Events

Processes for the “Chemical Engineering-ification” of Electronics

Academic,
Seminar / Lecture
 
For NYU Community

Michael A. Filler

Speaker:

Michael A. Filler
School of Chemical & Biomolecular Engineering Georgia Institute of Technology

Abstract:

This talk will overview our recent efforts to bring about the ‘chemical engineering-ification’ of electronics. While chemical engineering has played a major role in the development and success of integrated circuitry, the process by which we manufacture integrated circuits – the planar process – is strikingly antithetical to the foundational tenets of chemical engineering. In planar processing, electronic devices are constructed and interconnected on semiconductor wafers using atomic/molecular building blocks. There are no intermediate products and, relatedly, no intermediate separations. The monolithicity, seamlessness, and 2-D nature of planar processing can generate remarkably complex circuitry; however, it also places significant restrictions on cost, throughput, and functional diversity.

To overcome these limitations, we are developing a suite of processes to modularize nanoelectronic de- vices and hyper-scale their manufacturing. Modularization at the device level promises an unprecedented combination of performance, cost, and function and, as a result, new electronic capabilities such as on-demand or reconfigurable integrated circuits. ‘Nano-modular’ device fabrication leverages three bottom-up processes: (i) vapor-liquid-solid semiconductor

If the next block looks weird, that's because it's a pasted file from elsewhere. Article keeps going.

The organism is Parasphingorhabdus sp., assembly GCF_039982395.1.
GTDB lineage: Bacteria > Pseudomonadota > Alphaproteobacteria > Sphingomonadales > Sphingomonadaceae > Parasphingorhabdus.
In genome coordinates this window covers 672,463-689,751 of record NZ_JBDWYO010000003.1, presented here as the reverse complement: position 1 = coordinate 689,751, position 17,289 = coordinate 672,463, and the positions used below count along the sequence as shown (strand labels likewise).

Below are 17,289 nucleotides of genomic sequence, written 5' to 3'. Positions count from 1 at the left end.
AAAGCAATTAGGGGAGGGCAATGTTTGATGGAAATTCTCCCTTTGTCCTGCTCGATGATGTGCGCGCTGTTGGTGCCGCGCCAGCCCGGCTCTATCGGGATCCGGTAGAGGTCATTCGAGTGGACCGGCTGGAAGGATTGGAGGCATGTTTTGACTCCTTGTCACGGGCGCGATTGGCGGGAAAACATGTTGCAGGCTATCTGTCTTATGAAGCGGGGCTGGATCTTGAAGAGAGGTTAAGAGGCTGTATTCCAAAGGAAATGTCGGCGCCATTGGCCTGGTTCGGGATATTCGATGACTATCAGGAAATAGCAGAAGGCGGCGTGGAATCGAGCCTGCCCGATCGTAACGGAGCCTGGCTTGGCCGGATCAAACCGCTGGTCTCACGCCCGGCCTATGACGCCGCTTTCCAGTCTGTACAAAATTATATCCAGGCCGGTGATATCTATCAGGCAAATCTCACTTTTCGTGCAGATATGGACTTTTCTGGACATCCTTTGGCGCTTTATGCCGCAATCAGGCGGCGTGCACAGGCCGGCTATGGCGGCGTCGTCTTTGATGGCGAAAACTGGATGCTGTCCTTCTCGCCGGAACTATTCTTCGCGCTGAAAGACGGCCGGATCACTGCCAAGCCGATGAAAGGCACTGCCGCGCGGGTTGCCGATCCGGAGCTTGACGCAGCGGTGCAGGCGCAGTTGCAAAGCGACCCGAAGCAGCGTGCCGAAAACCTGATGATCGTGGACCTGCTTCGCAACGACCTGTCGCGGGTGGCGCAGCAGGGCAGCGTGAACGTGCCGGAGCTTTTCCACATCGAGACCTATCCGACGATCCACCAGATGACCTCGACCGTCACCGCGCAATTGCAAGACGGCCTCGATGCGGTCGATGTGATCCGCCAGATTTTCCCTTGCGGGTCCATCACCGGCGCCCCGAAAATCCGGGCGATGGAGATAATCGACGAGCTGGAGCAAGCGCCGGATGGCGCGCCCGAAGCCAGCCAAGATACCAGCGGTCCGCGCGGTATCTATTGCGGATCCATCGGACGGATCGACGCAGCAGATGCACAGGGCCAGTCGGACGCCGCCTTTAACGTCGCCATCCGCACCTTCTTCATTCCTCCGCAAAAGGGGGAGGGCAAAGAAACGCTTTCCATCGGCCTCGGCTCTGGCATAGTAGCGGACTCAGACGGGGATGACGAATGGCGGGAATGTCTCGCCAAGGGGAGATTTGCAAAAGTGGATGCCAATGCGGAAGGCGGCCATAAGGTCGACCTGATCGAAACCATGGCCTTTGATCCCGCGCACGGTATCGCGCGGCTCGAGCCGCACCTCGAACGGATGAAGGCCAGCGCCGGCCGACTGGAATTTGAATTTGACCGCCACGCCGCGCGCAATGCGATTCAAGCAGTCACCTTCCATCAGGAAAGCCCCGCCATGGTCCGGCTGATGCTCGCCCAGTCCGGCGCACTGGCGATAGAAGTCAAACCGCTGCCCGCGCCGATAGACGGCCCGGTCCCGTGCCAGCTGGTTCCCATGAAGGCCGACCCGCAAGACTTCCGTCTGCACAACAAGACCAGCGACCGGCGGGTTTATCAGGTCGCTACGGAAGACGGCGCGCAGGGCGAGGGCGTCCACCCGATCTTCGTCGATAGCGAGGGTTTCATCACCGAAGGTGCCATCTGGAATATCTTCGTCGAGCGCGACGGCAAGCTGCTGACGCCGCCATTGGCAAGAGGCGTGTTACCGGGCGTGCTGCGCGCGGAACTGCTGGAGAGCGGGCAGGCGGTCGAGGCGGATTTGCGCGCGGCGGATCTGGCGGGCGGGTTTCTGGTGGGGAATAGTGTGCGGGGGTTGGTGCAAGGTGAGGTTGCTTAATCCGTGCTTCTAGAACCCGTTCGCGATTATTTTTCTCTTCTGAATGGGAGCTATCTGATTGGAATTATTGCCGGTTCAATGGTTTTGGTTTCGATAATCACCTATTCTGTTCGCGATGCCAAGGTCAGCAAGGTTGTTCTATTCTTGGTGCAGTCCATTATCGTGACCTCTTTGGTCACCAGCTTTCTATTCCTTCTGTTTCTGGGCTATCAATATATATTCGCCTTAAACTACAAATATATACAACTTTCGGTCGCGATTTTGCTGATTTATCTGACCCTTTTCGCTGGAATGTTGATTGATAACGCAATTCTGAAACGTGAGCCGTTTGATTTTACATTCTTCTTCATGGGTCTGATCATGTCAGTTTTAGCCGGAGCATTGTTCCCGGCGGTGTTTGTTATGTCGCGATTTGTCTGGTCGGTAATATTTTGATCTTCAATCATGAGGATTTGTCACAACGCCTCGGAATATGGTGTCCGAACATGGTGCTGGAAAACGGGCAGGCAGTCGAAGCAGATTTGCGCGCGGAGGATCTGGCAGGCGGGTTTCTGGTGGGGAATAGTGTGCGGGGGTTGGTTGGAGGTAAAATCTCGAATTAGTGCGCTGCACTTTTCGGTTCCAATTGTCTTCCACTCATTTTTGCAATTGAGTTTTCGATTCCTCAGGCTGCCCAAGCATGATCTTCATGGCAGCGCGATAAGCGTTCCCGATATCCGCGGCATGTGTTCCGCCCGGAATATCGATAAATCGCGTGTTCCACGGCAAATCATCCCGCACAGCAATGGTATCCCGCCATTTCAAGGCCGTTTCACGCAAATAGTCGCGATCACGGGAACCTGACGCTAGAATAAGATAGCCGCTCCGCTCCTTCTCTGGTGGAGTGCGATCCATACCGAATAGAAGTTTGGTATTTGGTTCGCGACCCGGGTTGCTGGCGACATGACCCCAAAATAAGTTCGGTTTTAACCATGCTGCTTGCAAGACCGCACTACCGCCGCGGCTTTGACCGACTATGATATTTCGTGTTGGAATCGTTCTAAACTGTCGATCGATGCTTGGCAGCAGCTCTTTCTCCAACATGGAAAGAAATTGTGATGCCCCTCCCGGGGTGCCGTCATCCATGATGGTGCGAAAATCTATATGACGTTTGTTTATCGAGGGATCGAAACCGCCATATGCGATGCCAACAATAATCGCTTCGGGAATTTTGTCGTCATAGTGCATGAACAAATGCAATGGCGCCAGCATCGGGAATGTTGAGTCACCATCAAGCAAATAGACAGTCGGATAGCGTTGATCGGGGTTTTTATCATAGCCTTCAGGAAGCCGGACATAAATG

nanowire growth, (ii) a new nanoscale polymer masking process, and (iii) area-selective atomic layer deposition. Our approach yields single-crystalline, high mobility nanowires with nanoscale coaxial dielectric and metal thin films self-aligned to the internal dopant profile. In parallel, we are developing the Geode process to increase manufacturing throughput by several orders of magnitude. This scale-up is made possible by an unconventional substrate – the interior sur- face of hollow silica microcapsule powders – on which nanowire growth and subsequent processing occur. Collaborative efforts are also enabling nanowire property characterization in a high-throughput, non-contact fashion and high-resolution interconnection of nano- modular devices to form functional circuitry.